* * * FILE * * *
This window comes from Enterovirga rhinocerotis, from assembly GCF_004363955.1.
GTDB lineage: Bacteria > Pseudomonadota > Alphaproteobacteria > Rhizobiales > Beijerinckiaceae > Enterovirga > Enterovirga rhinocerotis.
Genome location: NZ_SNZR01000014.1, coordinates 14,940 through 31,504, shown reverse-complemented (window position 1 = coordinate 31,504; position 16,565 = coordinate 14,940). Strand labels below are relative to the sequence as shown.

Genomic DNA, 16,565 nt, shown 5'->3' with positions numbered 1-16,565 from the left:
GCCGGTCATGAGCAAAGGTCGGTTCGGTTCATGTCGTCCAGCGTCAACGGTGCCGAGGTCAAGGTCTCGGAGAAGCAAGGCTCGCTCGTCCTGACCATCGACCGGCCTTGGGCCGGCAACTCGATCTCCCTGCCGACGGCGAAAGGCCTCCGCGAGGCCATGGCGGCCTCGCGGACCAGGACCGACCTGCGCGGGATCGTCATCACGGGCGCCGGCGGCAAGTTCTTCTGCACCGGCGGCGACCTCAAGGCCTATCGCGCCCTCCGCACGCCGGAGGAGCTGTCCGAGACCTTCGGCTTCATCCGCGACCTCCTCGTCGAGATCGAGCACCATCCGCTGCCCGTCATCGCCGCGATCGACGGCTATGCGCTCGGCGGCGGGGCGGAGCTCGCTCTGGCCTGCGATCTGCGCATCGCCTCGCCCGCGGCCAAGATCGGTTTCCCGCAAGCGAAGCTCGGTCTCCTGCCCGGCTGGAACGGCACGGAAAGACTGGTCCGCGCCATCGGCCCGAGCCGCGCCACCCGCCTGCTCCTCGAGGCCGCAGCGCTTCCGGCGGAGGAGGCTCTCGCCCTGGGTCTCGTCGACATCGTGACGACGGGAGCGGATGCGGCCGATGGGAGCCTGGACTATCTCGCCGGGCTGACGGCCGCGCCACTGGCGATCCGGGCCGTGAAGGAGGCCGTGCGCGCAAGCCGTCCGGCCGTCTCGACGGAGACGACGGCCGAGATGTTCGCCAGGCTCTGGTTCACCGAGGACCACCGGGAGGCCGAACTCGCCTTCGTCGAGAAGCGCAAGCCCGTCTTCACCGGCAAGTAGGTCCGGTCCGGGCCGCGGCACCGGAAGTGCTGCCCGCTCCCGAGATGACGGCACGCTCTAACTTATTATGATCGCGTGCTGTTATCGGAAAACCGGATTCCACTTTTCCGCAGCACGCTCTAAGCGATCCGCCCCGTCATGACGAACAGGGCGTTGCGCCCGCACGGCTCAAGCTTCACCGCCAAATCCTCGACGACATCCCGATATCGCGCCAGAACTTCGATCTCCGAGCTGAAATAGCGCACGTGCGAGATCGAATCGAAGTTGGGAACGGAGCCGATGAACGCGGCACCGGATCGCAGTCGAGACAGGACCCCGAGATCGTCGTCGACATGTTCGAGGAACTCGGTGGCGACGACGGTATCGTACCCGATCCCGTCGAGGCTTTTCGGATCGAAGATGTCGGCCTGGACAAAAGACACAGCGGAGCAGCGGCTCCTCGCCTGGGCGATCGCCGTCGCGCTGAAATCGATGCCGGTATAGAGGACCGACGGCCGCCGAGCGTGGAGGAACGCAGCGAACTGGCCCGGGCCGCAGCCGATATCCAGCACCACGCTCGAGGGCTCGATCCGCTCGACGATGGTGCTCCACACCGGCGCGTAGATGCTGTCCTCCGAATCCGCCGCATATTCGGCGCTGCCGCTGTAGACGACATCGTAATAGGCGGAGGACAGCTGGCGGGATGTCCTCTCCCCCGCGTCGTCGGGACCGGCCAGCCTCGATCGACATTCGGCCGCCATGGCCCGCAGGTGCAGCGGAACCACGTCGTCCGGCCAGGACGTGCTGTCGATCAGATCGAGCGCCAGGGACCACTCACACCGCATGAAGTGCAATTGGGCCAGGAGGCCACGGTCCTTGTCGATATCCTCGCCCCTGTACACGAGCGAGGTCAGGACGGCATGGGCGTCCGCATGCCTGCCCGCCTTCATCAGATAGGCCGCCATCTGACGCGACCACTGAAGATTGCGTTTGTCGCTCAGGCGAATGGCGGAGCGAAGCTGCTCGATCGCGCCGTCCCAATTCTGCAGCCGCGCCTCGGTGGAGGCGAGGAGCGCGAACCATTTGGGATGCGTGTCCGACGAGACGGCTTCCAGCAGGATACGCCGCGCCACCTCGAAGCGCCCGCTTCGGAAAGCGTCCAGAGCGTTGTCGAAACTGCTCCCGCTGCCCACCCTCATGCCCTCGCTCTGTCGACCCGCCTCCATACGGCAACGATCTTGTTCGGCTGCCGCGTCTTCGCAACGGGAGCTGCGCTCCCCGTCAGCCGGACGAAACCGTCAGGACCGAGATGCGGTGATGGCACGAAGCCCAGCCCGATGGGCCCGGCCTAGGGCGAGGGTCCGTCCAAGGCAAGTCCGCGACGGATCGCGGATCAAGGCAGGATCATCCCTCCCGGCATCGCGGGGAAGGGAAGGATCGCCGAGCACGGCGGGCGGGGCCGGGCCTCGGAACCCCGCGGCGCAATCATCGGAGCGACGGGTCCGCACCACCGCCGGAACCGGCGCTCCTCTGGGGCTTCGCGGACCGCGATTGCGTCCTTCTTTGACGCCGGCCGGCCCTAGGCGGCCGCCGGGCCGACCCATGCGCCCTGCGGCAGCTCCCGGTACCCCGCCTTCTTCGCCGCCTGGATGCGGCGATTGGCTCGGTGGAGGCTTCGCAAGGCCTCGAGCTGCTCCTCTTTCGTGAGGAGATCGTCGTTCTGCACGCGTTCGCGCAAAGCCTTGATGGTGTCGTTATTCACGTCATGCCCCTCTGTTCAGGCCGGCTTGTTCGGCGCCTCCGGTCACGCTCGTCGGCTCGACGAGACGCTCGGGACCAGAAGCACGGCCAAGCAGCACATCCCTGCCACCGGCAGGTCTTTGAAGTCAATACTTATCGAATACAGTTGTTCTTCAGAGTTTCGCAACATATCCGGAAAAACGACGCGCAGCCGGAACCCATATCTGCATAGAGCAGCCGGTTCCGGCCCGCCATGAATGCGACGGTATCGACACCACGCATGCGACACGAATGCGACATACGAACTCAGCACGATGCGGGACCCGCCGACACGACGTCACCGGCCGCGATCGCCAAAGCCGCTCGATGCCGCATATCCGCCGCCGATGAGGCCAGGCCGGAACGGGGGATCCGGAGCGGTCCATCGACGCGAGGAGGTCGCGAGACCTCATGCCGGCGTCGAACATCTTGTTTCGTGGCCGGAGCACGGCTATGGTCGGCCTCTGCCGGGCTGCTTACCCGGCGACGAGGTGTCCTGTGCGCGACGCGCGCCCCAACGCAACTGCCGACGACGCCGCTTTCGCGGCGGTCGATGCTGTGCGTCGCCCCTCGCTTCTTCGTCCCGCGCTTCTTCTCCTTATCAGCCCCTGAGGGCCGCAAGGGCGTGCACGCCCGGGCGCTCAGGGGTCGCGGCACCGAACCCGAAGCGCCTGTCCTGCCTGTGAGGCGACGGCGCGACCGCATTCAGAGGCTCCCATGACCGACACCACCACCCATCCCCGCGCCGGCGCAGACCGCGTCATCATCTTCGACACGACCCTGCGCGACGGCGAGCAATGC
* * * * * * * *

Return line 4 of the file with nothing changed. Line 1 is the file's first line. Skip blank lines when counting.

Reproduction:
Genomic DNA, 16,565 nt, shown 5'->3' with positions numbered 1-16,565 from the left: